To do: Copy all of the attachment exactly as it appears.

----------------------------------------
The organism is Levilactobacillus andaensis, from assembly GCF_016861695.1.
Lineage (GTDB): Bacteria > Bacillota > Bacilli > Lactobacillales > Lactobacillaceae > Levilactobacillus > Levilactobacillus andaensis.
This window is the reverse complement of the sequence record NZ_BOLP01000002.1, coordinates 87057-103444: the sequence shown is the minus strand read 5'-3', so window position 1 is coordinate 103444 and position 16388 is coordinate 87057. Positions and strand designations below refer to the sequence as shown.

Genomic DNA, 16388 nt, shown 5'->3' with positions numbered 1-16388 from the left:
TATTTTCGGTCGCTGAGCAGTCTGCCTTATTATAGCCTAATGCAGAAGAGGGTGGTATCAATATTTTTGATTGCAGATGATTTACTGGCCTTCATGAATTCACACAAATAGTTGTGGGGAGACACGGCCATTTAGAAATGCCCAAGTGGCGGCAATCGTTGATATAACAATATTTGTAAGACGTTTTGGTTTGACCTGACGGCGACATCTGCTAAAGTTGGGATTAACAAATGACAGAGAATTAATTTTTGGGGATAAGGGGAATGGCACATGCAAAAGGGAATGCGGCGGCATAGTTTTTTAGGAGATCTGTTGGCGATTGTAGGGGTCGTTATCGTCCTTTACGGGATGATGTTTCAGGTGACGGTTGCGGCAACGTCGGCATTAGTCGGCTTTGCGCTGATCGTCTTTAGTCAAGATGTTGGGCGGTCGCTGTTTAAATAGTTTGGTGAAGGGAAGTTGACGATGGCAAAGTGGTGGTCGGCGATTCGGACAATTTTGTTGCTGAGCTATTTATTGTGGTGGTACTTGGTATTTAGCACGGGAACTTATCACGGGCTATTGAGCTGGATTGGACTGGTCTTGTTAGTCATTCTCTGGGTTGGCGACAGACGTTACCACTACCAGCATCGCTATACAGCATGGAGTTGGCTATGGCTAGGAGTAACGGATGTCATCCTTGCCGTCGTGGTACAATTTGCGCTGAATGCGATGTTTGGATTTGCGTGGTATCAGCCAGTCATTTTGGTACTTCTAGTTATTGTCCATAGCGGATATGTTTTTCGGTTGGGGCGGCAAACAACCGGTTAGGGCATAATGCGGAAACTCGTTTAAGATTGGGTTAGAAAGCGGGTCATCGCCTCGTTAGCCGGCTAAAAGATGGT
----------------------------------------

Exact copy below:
The organism is Levilactobacillus andaensis, from assembly GCF_016861695.1.
Lineage (GTDB): Bacteria > Bacillota > Bacilli > Lactobacillales > Lactobacillaceae > Levilactobacillus > Levilactobacillus andaensis.
This window is the reverse complement of the sequence record NZ_BOLP01000002.1, coordinates 87057-103444: the sequence shown is the minus strand read 5'-3', so window position 1 is coordinate 103444 and position 16388 is coordinate 87057. Positions and strand designations below refer to the sequence as shown.

Genomic DNA, 16388 nt, shown 5'->3' with positions numbered 1-16388 from the left:
TATTTTCGGTCGCTGAGCAGTCTGCCTTATTATAGCCTAATGCAGAAGAGGGTGGTATCAATATTTTTGATTGCAGATGATTTACTGGCCTTCATGAATTCACACAAATAGTTGTGGGGAGACACGGCCATTTAGAAATGCCCAAGTGGCGGCAATCGTTGATATAACAATATTTGTAAGACGTTTTGGTTTGACCTGACGGCGACATCTGCTAAAGTTGGGATTAACAAATGACAGAGAATTAATTTTTGGGGATAAGGGGAATGGCACATGCAAAAGGGAATGCGGCGGCATAGTTTTTTAGGAGATCTGTTGGCGATTGTAGGGGTCGTTATCGTCCTTTACGGGATGATGTTTCAGGTGACGGTTGCGGCAACGTCGGCATTAGTCGGCTTTGCGCTGATCGTCTTTAGTCAAGATGTTGGGCGGTCGCTGTTTAAATAGTTTGGTGAAGGGAAGTTGACGATGGCAAAGTGGTGGTCGGCGATTCGGACAATTTTGTTGCTGAGCTATTTATTGTGGTGGTACTTGGTATTTAGCACGGGAACTTATCACGGGCTATTGAGCTGGATTGGACTGGTCTTGTTAGTCATTCTCTGGGTTGGCGACAGACGTTACCACTACCAGCATCGCTATACAGCATGGAGTTGGCTATGGCTAGGAGTAACGGATGTCATCCTTGCCGTCGTGGTACAATTTGCGCTGAATGCGATGTTTGGATTTGCGTGGTATCAGCCAGTCATTTTGGTACTTCTAGTTATTGTCCATAGCGGATATGTTTTTCGGTTGGGGCGGCAAACAACCGGTTAGGGCATAATGCGGAAACTCGTTTAAGATTGGGTTAGAAAGCGGGTCATCGCCTCGTTAGCCGGCTAAAAGATGGT